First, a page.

12-24-2005 05:33 PM
Living aboard? Where to start?

Lets not get too philosophical. When we dicided to move aboard about 5 years ago, we just put everything in storage, gave up the apt and "WENT ON THE BOAT". No special preparation that wouldnt ordinarily have been done for moving into another apt. Its just another place to live, but a lot smaller. If it doesnt fit on the boat, it doesnt come aboard. We did not add any shelves or make any changes that would make the living area look or feel smaller. We neither grew nor shrank, so the bunks still fit us. We neither gained or lost weight so our eating habits didnt change much. We didnt quit our jobs so our income remained the same although our ''outgo'' was much less.
We didnt change religions. What else didnt we do? Oh yes, we didnt have any great philosophy about the change, we just did it as a matter of whatever. If you have to think about it, have doubts, or need some really profound reason for doing it, then it aint for you. Its not for everyone. Do we still go day sailing....YES. Do we still go on short 2 or 3 day trips...YES. Have our lives been substantially changed by it....NOOOOOOOOOO.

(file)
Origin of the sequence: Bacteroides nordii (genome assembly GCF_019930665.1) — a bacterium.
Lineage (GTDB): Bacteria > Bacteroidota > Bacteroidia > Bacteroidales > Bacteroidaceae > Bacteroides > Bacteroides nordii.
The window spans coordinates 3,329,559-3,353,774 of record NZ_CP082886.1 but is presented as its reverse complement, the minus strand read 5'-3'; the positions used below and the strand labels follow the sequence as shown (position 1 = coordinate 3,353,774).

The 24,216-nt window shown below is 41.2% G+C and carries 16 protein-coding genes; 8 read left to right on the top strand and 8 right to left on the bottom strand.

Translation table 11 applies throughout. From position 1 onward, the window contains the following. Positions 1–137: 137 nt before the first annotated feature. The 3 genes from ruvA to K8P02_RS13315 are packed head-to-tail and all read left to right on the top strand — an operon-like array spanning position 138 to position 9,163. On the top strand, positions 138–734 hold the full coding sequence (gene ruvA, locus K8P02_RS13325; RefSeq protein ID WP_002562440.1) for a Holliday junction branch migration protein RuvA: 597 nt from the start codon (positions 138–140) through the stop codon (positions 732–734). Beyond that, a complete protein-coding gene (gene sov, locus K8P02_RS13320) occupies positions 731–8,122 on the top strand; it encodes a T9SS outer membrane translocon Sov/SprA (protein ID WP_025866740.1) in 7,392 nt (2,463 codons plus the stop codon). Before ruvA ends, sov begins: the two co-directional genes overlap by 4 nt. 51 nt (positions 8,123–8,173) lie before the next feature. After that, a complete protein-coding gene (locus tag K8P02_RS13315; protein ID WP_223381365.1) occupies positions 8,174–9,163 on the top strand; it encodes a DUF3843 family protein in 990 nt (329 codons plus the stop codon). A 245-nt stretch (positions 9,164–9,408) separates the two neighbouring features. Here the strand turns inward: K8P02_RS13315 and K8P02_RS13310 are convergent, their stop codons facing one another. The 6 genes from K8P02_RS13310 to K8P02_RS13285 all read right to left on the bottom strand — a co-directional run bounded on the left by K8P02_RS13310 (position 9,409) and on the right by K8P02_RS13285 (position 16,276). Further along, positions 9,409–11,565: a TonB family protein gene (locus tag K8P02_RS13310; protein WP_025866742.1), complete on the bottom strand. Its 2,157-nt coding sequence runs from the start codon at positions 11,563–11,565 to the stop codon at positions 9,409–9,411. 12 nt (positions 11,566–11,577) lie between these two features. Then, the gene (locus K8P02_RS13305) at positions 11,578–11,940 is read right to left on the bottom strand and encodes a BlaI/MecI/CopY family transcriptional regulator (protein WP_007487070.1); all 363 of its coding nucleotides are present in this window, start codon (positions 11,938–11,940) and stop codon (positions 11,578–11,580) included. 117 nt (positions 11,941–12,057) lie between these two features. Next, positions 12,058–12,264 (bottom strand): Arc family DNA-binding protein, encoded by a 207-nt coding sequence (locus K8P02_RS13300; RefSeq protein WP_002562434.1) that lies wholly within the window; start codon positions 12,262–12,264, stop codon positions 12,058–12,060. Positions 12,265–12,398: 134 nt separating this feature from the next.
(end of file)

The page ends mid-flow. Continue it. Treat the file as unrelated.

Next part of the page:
So, what else would you like to know? Oh yea, forgot one thing...our first living aboard experience was on a Catalina 25 for about 2 years then we went to a Catalina 30. Feels like the Waldorf in comparison.
12-22-2005 04:54 PM
Living aboard? Where to start?

Winters in the Poconos may have had something to do with my endless, but not actualized, desire to become a live-aboard. Some books that I''ve ordered from Amazon, total cost under $60, may be helpful to others in the same boat. No pun intended. Reviews will follow readings. ALL IN THE SAME BOAT: LIVING ABOARD AND CRUISING - Tom Neale; THE ESSENTIALS OF LIVING ABOARD A BOAT - Mark Nicholas; ESCAPE FROM THE SAME DAY ISLE - Linda Ridihalgh; and LIVING ABOARD - Gordon Groene. I hope you find this info useful. I may never escape from the mountains, but I''ll be happier knowing so many others that have.